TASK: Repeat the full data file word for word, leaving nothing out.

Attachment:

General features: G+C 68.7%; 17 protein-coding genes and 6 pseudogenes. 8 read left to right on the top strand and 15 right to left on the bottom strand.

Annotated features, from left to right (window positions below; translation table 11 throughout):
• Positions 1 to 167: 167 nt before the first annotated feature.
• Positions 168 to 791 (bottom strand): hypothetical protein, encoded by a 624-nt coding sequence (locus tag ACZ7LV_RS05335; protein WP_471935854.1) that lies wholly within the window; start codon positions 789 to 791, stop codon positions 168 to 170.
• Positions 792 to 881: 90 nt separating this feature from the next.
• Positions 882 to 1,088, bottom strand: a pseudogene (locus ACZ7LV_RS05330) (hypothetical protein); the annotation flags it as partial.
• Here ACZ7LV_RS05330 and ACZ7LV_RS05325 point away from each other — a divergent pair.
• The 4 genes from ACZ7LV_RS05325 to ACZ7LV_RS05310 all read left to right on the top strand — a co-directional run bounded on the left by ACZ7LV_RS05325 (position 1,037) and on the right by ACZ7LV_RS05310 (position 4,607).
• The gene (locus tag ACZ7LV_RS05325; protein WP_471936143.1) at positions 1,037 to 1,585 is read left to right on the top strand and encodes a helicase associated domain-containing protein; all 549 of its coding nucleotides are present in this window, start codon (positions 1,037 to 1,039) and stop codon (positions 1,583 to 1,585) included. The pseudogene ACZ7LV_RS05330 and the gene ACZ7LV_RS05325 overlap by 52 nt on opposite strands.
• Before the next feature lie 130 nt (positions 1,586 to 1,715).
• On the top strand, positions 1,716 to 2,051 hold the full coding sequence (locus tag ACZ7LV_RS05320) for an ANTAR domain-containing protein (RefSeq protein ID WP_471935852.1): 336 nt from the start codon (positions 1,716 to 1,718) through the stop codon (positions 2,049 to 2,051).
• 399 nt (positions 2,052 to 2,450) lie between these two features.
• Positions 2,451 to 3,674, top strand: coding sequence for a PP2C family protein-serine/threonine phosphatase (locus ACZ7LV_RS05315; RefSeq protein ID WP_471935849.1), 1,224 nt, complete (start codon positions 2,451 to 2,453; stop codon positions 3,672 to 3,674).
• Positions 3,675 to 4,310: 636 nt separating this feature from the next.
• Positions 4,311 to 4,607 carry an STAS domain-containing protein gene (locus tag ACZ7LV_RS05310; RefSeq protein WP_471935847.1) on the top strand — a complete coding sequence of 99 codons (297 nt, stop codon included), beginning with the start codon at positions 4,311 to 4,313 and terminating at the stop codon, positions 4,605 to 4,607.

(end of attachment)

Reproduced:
General features: G+C 68.7%; 17 protein-coding genes and 6 pseudogenes. 8 read left to right on the top strand and 15 right to left on the bottom strand.

Annotated features, from left to right (window positions below; translation table 11 throughout):
• Positions 1 to 167: 167 nt before the first annotated feature.
• Positions 168 to 791 (bottom strand): hypothetical protein, encoded by a 624-nt coding sequence (locus tag ACZ7LV_RS05335; protein WP_471935854.1) that lies wholly within the window; start codon positions 789 to 791, stop codon positions 168 to 170.
• Positions 792 to 881: 90 nt separating this feature from the next.
• Positions 882 to 1,088, bottom strand: a pseudogene (locus ACZ7LV_RS05330) (hypothetical protein); the annotation flags it as partial.
• Here ACZ7LV_RS05330 and ACZ7LV_RS05325 point away from each other — a divergent pair.
• The 4 genes from ACZ7LV_RS05325 to ACZ7LV_RS05310 all read left to right on the top strand — a co-directional run bounded on the left by ACZ7LV_RS05325 (position 1,037) and on the right by ACZ7LV_RS05310 (position 4,607).
• The gene (locus tag ACZ7LV_RS05325; protein WP_471936143.1) at positions 1,037 to 1,585 is read left to right on the top strand and encodes a helicase associated domain-containing protein; all 549 of its coding nucleotides are present in this window, start codon (positions 1,037 to 1,039) and stop codon (positions 1,583 to 1,585) included. The pseudogene ACZ7LV_RS05330 and the gene ACZ7LV_RS05325 overlap by 52 nt on opposite strands.
• Before the next feature lie 130 nt (positions 1,586 to 1,715).
• On the top strand, positions 1,716 to 2,051 hold the full coding sequence (locus tag ACZ7LV_RS05320) for an ANTAR domain-containing protein (RefSeq protein ID WP_471935852.1): 336 nt from the start codon (positions 1,716 to 1,718) through the stop codon (positions 2,049 to 2,051).
• 399 nt (positions 2,052 to 2,450) lie between these two features.
• Positions 2,451 to 3,674, top strand: coding sequence for a PP2C family protein-serine/threonine phosphatase (locus ACZ7LV_RS05315; RefSeq protein ID WP_471935849.1), 1,224 nt, complete (start codon positions 2,451 to 2,453; stop codon positions 3,672 to 3,674).
• Positions 3,675 to 4,310: 636 nt separating this feature from the next.
• Positions 4,311 to 4,607 carry an STAS domain-containing protein gene (locus tag ACZ7LV_RS05310; RefSeq protein WP_471935847.1) on the top strand — a complete coding sequence of 99 codons (297 nt, stop codon included), beginning with the start codon at positions 4,311 to 4,313 and terminating at the stop codon, positions 4,605 to 4,607.